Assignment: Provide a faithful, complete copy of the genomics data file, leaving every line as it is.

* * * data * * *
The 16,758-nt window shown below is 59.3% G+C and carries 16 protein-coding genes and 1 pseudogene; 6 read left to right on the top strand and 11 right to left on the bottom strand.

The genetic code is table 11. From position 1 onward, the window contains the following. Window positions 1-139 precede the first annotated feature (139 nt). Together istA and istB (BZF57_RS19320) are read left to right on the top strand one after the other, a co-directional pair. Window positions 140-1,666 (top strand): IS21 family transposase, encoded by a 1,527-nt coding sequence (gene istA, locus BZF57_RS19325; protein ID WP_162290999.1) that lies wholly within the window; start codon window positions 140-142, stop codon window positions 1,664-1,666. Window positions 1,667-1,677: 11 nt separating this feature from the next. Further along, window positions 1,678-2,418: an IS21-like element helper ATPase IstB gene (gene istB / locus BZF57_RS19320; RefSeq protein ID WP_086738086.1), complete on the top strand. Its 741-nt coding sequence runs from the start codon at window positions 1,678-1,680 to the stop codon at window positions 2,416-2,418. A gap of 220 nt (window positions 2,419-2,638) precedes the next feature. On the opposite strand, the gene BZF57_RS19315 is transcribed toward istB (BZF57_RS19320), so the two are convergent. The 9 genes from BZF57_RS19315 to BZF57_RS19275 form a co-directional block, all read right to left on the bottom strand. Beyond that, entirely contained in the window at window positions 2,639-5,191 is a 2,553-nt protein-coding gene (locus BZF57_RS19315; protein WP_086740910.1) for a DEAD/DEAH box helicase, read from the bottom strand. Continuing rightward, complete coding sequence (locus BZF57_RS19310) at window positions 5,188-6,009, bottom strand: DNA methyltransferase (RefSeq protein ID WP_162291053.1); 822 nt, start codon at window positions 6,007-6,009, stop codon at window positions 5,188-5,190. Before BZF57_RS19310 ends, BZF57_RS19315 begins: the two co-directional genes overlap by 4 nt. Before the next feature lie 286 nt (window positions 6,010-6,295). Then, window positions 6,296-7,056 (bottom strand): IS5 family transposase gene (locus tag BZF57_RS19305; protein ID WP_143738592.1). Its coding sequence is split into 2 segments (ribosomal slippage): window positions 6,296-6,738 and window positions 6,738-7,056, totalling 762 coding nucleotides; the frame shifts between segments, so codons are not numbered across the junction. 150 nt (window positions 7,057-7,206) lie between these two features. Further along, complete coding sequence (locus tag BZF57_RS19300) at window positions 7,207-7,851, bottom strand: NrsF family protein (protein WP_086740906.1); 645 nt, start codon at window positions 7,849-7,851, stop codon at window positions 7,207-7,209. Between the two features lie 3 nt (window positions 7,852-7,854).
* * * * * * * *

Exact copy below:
The 16,758-nt window shown below is 59.3% G+C and carries 16 protein-coding genes and 1 pseudogene; 6 read left to right on the top strand and 11 right to left on the bottom strand.

The genetic code is table 11. From position 1 onward, the window contains the following. Window positions 1-139 precede the first annotated feature (139 nt). Together istA and istB (BZF57_RS19320) are read left to right on the top strand one after the other, a co-directional pair. Window positions 140-1,666 (top strand): IS21 family transposase, encoded by a 1,527-nt coding sequence (gene istA, locus BZF57_RS19325; protein ID WP_162290999.1) that lies wholly within the window; start codon window positions 140-142, stop codon window positions 1,664-1,666. Window positions 1,667-1,677: 11 nt separating this feature from the next. Further along, window positions 1,678-2,418: an IS21-like element helper ATPase IstB gene (gene istB / locus BZF57_RS19320; RefSeq protein ID WP_086738086.1), complete on the top strand. Its 741-nt coding sequence runs from the start codon at window positions 1,678-1,680 to the stop codon at window positions 2,416-2,418. A gap of 220 nt (window positions 2,419-2,638) precedes the next feature. On the opposite strand, the gene BZF57_RS19315 is transcribed toward istB (BZF57_RS19320), so the two are convergent. The 9 genes from BZF57_RS19315 to BZF57_RS19275 form a co-directional block, all read right to left on the bottom strand. Beyond that, entirely contained in the window at window positions 2,639-5,191 is a 2,553-nt protein-coding gene (locus BZF57_RS19315; protein WP_086740910.1) for a DEAD/DEAH box helicase, read from the bottom strand. Continuing rightward, complete coding sequence (locus BZF57_RS19310) at window positions 5,188-6,009, bottom strand: DNA methyltransferase (RefSeq protein ID WP_162291053.1); 822 nt, start codon at window positions 6,007-6,009, stop codon at window positions 5,188-5,190. Before BZF57_RS19310 ends, BZF57_RS19315 begins: the two co-directional genes overlap by 4 nt. Before the next feature lie 286 nt (window positions 6,010-6,295). Then, window positions 6,296-7,056 (bottom strand): IS5 family transposase gene (locus tag BZF57_RS19305; protein ID WP_143738592.1). Its coding sequence is split into 2 segments (ribosomal slippage): window positions 6,296-6,738 and window positions 6,738-7,056, totalling 762 coding nucleotides; the frame shifts between segments, so codons are not numbered across the junction. 150 nt (window positions 7,057-7,206) lie between these two features. Further along, complete coding sequence (locus tag BZF57_RS19300) at window positions 7,207-7,851, bottom strand: NrsF family protein (protein WP_086740906.1); 645 nt, start codon at window positions 7,849-7,851, stop codon at window positions 7,207-7,209. Between the two features lie 3 nt (window positions 7,852-7,854).